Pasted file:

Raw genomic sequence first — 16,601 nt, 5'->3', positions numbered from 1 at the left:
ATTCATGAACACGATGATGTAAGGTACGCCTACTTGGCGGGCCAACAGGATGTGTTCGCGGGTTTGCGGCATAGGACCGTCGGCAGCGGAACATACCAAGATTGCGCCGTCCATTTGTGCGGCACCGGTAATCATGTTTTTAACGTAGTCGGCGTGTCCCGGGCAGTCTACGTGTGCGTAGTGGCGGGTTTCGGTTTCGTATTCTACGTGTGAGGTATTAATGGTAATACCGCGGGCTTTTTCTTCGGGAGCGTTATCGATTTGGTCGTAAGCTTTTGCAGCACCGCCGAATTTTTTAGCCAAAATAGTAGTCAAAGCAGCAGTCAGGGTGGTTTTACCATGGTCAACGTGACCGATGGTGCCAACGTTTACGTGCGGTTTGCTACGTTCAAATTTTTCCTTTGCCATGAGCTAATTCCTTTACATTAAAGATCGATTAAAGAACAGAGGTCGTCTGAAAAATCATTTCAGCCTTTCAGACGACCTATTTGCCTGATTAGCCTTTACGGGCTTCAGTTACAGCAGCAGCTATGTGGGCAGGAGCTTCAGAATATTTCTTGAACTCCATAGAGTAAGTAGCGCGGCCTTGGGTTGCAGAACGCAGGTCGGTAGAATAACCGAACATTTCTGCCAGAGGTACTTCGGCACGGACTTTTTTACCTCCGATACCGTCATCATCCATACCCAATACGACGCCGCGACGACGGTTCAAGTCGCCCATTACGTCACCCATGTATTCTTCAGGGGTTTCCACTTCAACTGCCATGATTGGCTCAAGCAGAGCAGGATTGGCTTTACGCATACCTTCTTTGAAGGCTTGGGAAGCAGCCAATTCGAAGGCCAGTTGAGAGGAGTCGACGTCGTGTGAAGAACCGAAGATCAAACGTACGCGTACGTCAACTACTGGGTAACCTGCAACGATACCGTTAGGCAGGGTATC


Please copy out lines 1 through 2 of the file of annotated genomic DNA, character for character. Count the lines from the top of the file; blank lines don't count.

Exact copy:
Raw genomic sequence first — 16,601 nt, 5'->3', positions numbered from 1 at the left:
ATTCATGAACACGATGATGTAAGGTACGCCTACTTGGCGGGCCAACAGGATGTGTTCGCGGGTTTGCGGCATAGGACCGTCGGCAGCGGAACATACCAAGATTGCGCCGTCCATTTGTGCGGCACCGGTAATCATGTTTTTAACGTAGTCGGCGTGTCCCGGGCAGTCTACGTGTGCGTAGTGGCGGGTTTCGGTTTCGTATTCTACGTGTGAGGTATTAATGGTAATACCGCGGGCTTTTTCTTCGGGAGCGTTATCGATTTGGTCGTAAGCTTTTGCAGCACCGCCGAATTTTTTAGCCAAAATAGTAGTCAAAGCAGCAGTCAGGGTGGTTTTACCATGGTCAACGTGACCGATGGTGCCAACGTTTACGTGCGGTTTGCTACGTTCAAATTTTTCCTTTGCCATGAGCTAATTCCTTTACATTAAAGATCGATTAAAGAACAGAGGTCGTCTGAAAAATCATTTCAGCCTTTCAGACGACCTATTTGCCTGATTAGCCTTTACGGGCTTCAGTTACAGCAGCAGCTATGTGGGCAGGAGCTTCAGAATATTTCTTGAACTCCATAGAGTAAGTAGCGCGGCCTTGGGTTGCAGAACGCAGGTCGGTAGAATAACCGAACATTTCTGCCAGAGGTACTTCGGCACGGACTTTTTTACCTCCGATACCGTCATCATCCATACCCAATACGACGCCGCGACGACGGTTCAAGTCGCCCATTACGTCACCCATGTATTCTTCAGGGGTTTCCACTTCAACTGCCATGATTGGCTCAAGCAGAGCAGGATTGGCTTTACGCATACCTTCTTTGAAGGCTTGGGAAGCAGCCAATTCGAAGGCCAGTTGAGAGGAGTCGACGTCGTGTGAAGAACCGAAGATCAAACGTACGCGTACGTCAACTACTGGGTAACCTGCAACGATACCGTTAGGCAGGGTATC